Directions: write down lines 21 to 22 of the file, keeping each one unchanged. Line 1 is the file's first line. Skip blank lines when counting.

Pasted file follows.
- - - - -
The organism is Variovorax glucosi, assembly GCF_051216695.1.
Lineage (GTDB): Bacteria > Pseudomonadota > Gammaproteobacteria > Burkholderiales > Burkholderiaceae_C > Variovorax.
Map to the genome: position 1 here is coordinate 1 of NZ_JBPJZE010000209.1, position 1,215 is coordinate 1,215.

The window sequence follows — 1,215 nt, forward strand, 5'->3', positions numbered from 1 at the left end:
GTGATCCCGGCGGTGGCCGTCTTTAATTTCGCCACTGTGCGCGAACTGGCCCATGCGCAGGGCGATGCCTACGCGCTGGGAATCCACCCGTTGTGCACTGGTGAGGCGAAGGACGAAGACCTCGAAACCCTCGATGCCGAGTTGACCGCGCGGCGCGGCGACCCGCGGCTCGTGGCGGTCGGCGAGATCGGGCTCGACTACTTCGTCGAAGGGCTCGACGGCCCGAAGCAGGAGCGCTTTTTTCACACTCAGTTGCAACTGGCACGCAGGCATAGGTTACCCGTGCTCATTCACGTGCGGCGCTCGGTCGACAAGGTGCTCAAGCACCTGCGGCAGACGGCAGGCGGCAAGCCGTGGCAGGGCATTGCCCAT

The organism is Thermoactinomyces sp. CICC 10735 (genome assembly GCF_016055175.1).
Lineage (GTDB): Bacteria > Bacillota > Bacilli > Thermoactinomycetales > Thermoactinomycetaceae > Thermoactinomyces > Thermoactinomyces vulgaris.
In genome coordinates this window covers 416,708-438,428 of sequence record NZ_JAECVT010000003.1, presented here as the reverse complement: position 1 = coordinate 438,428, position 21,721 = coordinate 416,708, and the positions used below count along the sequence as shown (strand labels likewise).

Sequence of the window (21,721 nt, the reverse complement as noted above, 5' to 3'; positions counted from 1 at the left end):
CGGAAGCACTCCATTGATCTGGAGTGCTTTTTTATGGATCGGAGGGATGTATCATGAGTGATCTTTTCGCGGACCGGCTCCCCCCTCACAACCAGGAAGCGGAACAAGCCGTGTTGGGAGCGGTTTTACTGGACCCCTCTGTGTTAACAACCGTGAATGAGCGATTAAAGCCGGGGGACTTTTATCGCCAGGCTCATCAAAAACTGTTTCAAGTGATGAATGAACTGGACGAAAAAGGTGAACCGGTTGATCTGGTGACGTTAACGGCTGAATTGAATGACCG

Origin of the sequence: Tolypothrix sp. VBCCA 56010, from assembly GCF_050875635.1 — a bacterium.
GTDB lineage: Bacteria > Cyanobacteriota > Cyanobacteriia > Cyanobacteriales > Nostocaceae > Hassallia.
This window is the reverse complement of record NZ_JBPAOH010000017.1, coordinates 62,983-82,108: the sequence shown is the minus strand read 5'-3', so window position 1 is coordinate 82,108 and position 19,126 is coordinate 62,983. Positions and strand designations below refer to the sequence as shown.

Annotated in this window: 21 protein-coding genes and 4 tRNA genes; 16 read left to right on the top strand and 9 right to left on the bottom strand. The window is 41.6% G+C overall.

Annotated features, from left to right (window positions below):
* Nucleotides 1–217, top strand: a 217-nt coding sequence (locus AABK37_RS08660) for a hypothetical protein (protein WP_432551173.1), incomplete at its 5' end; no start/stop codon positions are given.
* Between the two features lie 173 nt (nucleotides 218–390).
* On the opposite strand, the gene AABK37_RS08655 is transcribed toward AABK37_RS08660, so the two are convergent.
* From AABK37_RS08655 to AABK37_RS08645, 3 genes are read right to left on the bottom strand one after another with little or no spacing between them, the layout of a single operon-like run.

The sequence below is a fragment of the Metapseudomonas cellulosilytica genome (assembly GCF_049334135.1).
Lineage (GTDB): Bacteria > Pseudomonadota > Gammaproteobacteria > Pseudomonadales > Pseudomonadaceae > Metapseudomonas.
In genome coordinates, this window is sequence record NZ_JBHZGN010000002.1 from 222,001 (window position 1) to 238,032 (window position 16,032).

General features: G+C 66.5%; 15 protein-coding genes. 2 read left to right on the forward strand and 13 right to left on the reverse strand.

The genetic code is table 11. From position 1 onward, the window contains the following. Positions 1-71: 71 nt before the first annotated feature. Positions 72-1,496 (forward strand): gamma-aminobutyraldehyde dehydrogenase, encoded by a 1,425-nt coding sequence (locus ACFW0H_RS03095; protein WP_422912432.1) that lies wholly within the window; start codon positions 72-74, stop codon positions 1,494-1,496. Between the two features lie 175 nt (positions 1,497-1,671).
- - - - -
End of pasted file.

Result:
Lineage (GTDB): Bacteria > Pseudomonadota > Gammaproteobacteria > Pseudomonadales > Pseudomonadaceae > Metapseudomonas.
In genome coordinates, this window is sequence record NZ_JBHZGN010000002.1 from 222,001 (window position 1) to 238,032 (window position 16,032).